Prayer for Humility
Lord Jesus Christ, I pray that you may fortify me with the grace of your Holy Spirit, and give your peace to my soul, that I may be free from all needless anxiety and worry. Help me to desire always that which is pleasing and acceptable to you, so that your will may be my will.
Grant that I may be free from unholy desires, and that, for your love, I may remain obscure and unknown in this world, to be known only to you.
Do not permit me to attribute to myself the good that you perform in me and through me, but rather, referring all honor to you, may I admit only to my infirmities, so that renouncing sincerely all vainglory which comes from the world, I may aspire to that true and lasting glory that comes from you. Amen.
~St. Frances Cabrini

Christmas, Faith, Holiness, Hope, Jesus

Joy Has Come

“You will show me the path to life, abounding joy in your presence, the delights at your right hand forever.” (Psalm 16:11)
Christmas has come. The simplicity and quiet of the celebrations this year (compared to how it is normally when the entire family gathers at my parents’ house) is lending itself to being more Christ-centered and reflective. I’m enjoying that a lot. It can be a difficult enough task, so any help is welcome. Fr. Mark’s homily on Christmas Eve was a compelling call to strip away all the wants of this life and want, above all, a “happy ending” to this life, or more truly a “happy eternal beginning.” Then yesterday, my friend, Erin, shared a little with me from Fr. Mike Chenier’s Christmas morning homily.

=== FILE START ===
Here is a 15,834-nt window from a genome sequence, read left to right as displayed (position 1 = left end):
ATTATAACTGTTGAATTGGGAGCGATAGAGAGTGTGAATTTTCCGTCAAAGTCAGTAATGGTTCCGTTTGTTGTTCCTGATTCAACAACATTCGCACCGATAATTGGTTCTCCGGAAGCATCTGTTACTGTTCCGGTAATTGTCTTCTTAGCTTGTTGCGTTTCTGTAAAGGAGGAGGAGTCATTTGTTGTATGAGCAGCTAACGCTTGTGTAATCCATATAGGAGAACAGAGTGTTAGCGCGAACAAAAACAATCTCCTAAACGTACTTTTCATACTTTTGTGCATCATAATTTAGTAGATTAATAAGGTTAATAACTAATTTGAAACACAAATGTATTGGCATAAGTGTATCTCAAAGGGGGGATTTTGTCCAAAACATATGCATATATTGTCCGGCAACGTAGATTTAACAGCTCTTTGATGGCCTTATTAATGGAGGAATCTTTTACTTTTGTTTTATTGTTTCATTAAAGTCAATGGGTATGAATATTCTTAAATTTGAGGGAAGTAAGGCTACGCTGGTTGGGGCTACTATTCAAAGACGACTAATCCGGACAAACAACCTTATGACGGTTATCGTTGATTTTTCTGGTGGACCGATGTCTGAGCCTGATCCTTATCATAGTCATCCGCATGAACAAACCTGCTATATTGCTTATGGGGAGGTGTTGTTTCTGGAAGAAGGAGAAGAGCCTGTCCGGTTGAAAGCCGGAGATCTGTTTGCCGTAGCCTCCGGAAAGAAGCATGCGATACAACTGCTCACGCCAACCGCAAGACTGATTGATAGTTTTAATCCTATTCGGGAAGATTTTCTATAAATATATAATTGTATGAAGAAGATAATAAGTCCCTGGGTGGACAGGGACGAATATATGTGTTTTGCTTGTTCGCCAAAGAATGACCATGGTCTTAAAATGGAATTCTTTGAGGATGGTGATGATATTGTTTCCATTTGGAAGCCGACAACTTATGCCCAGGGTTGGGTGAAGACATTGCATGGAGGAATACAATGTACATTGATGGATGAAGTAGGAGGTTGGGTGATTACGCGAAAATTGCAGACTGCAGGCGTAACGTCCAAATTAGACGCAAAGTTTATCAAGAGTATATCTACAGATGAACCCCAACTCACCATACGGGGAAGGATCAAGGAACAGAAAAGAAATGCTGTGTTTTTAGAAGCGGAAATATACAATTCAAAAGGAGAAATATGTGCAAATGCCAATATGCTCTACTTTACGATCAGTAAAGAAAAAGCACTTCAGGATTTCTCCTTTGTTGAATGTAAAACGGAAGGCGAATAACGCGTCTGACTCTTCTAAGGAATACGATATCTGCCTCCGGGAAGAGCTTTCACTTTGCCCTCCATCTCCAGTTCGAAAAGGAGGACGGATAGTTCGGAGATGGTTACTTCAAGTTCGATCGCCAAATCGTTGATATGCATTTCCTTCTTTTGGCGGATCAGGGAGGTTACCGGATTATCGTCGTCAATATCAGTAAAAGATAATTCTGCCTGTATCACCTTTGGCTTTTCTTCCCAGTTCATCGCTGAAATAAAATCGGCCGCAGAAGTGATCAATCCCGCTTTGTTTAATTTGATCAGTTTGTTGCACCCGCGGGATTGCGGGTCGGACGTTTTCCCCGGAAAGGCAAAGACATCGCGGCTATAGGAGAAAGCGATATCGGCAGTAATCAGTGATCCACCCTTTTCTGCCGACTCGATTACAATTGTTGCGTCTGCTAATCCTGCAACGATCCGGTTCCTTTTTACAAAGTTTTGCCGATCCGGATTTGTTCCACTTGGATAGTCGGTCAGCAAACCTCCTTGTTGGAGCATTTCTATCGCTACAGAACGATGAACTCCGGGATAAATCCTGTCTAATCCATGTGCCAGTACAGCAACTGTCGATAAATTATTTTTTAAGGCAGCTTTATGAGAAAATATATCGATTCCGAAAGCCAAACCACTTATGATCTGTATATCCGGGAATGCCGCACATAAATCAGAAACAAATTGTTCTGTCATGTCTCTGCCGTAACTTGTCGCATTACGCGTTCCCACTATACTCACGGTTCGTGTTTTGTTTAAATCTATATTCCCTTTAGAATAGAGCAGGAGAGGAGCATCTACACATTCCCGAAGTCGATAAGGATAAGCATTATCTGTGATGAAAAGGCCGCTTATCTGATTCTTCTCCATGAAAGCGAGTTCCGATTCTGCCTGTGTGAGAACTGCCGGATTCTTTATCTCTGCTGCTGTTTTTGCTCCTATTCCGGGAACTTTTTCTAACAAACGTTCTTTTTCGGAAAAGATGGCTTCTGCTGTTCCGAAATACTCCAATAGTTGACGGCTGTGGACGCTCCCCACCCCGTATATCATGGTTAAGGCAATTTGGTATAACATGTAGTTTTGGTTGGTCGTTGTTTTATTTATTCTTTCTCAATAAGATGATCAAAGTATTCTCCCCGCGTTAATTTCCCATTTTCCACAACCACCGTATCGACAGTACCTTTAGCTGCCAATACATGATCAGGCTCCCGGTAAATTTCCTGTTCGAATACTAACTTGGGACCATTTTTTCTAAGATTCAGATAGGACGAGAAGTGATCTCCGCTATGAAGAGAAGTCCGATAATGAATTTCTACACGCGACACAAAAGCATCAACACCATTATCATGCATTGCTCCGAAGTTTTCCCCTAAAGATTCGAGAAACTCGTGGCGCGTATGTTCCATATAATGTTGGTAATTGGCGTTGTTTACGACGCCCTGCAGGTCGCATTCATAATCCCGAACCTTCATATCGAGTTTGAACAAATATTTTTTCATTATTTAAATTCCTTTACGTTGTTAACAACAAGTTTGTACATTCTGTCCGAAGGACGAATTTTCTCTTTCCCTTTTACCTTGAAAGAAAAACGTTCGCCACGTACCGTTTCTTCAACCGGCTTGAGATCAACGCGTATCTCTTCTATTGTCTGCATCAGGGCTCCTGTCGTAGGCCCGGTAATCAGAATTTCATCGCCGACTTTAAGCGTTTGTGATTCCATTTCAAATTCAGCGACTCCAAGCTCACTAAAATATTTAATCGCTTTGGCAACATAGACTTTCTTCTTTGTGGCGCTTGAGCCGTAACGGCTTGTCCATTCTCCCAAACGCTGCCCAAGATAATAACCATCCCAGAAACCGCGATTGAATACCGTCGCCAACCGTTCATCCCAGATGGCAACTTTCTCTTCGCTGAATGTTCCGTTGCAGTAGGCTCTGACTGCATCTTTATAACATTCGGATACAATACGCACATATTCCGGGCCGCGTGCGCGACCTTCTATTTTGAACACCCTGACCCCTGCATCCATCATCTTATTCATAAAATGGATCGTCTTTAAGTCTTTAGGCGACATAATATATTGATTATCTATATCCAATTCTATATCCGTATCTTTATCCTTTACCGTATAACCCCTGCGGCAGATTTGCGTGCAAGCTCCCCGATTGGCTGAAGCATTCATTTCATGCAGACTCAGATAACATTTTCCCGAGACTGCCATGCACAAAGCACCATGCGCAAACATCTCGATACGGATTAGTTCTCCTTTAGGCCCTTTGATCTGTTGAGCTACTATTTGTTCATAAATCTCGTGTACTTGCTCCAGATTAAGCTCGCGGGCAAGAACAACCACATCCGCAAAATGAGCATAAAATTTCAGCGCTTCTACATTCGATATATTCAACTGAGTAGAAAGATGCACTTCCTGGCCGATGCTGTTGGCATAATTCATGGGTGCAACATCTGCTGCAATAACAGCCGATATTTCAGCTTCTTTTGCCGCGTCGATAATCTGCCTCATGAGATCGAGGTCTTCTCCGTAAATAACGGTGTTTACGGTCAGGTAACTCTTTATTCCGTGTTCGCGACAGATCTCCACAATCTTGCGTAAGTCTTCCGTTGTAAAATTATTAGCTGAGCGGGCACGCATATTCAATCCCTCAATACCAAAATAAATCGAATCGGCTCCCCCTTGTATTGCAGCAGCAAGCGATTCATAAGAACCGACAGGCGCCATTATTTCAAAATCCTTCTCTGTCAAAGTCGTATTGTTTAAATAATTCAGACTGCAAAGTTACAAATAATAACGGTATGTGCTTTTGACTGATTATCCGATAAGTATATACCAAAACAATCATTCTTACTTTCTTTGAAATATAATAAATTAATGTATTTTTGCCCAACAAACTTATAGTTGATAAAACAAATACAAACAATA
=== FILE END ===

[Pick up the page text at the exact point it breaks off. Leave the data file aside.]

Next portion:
Fr. Mike is my friend, Mike, whom I mentioned previously in the post asking for prayers for his sister, Amy. That post can be found here. Excepting a miracle according to God’s great will, Amy is expected to live another one to three months. She is confused a lot of the time and has difficulty communicating now. The whole thing continues to break my heart. I have wept for Fr. Mike, who has been dear to me for so long, and for Amy, who ranks among the sweetest and most good-humored people I’ve been privileged to know. All of it breaks my heart in a way that tears away any pretense I might hold onto of knowing what this life will or won’t bring for me or my loved ones. The sense of vulnerability, our inability to sustain our own lives, and the prevailing authority of God as the Author of our lives is strong. I haven’t been able to shake it from my mind in the last few weeks.